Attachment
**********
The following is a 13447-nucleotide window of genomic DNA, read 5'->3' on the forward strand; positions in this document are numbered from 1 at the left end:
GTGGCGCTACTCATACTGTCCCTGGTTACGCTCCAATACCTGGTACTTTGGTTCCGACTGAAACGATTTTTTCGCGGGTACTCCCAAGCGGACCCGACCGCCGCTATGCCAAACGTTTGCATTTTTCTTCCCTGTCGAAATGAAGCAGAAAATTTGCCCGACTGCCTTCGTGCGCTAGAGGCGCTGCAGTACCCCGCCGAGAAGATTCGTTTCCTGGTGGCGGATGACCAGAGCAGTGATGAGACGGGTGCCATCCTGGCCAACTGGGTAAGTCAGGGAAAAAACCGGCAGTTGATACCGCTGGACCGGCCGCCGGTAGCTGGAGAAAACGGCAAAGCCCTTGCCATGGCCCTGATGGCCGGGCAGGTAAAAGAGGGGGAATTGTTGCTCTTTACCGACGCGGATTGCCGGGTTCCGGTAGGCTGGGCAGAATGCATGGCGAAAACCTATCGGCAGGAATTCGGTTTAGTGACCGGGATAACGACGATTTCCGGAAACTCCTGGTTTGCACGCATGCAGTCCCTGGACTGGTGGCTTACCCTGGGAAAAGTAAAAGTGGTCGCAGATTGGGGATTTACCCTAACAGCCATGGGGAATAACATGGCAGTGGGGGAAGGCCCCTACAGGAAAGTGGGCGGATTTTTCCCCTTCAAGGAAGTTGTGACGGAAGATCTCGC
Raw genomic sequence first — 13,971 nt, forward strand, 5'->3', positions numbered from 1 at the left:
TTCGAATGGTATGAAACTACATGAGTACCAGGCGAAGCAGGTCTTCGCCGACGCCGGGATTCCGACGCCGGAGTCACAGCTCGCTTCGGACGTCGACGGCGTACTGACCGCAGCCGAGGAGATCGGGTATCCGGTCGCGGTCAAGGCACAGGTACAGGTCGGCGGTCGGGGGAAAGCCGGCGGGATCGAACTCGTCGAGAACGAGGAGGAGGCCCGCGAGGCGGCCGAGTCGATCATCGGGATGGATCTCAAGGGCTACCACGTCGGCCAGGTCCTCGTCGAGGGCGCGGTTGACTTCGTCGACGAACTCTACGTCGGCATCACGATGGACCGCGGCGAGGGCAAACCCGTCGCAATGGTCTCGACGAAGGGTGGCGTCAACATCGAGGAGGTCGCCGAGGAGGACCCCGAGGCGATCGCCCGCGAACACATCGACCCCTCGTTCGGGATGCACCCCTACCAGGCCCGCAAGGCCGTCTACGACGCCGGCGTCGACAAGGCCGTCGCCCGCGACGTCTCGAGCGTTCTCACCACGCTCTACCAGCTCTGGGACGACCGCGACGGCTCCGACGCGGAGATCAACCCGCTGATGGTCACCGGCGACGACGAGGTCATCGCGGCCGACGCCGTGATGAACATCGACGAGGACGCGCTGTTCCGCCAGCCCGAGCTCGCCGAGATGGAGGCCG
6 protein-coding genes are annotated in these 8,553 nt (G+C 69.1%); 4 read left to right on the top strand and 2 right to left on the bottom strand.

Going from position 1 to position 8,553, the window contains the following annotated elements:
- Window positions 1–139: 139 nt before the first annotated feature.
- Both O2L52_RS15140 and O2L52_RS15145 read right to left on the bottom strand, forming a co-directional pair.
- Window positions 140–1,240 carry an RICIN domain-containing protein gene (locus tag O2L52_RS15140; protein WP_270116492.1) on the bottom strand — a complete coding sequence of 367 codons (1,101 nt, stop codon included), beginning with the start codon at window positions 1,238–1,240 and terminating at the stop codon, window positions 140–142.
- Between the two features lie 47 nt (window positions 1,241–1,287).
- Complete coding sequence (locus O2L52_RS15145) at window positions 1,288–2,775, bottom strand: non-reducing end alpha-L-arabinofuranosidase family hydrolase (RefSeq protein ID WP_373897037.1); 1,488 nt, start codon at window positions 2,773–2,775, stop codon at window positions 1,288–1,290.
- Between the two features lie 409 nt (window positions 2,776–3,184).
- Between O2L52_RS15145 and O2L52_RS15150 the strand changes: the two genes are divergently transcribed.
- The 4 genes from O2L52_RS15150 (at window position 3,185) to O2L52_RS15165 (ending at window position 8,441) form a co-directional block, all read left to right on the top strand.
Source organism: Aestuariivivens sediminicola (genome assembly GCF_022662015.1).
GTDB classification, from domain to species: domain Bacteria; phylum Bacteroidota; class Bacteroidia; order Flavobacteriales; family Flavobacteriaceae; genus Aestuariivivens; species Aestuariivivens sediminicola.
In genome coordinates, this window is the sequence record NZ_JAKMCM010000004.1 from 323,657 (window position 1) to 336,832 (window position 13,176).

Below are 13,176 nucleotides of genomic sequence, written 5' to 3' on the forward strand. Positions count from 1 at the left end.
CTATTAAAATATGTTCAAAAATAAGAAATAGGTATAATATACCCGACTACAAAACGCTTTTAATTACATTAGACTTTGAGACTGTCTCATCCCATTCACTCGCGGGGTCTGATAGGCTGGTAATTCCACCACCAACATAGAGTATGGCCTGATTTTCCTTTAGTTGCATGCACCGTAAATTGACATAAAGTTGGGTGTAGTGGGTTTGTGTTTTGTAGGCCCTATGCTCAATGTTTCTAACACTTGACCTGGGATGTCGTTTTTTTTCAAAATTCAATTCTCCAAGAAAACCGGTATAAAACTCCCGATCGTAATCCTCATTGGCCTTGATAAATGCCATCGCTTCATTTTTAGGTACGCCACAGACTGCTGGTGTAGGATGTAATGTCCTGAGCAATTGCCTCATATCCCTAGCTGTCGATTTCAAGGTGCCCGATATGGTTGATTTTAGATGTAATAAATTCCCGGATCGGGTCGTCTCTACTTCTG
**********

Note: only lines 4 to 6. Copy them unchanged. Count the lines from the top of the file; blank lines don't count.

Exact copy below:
TTCGAATGGTATGAAACTACATGAGTACCAGGCGAAGCAGGTCTTCGCCGACGCCGGGATTCCGACGCCGGAGTCACAGCTCGCTTCGGACGTCGACGGCGTACTGACCGCAGCCGAGGAGATCGGGTATCCGGTCGCGGTCAAGGCACAGGTACAGGTCGGCGGTCGGGGGAAAGCCGGCGGGATCGAACTCGTCGAGAACGAGGAGGAGGCCCGCGAGGCGGCCGAGTCGATCATCGGGATGGATCTCAAGGGCTACCACGTCGGCCAGGTCCTCGTCGAGGGCGCGGTTGACTTCGTCGACGAACTCTACGTCGGCATCACGATGGACCGCGGCGAGGGCAAACCCGTCGCAATGGTCTCGACGAAGGGTGGCGTCAACATCGAGGAGGTCGCCGAGGAGGACCCCGAGGCGATCGCCCGCGAACACATCGACCCCTCGTTCGGGATGCACCCCTACCAGGCCCGCAAGGCCGTCTACGACGCCGGCGTCGACAAGGCCGTCGCCCGCGACGTCTCGAGCGTTCTCACCACGCTCTACCAGCTCTGGGACGACCGCGACGGCTCCGACGCGGAGATCAACCCGCTGATGGTCACCGGCGACGACGAGGTCATCGCGGCCGACGCCGTGATGAACATCGACGAGGACGCGCTGTTCCGCCAGCCCGAGCTCGCCGAGATGGAGGCCG
6 protein-coding genes are annotated in these 8,553 nt (G+C 69.1%); 4 read left to right on the top strand and 2 right to left on the bottom strand.

Going from position 1 to position 8,553, the window contains the following annotated elements: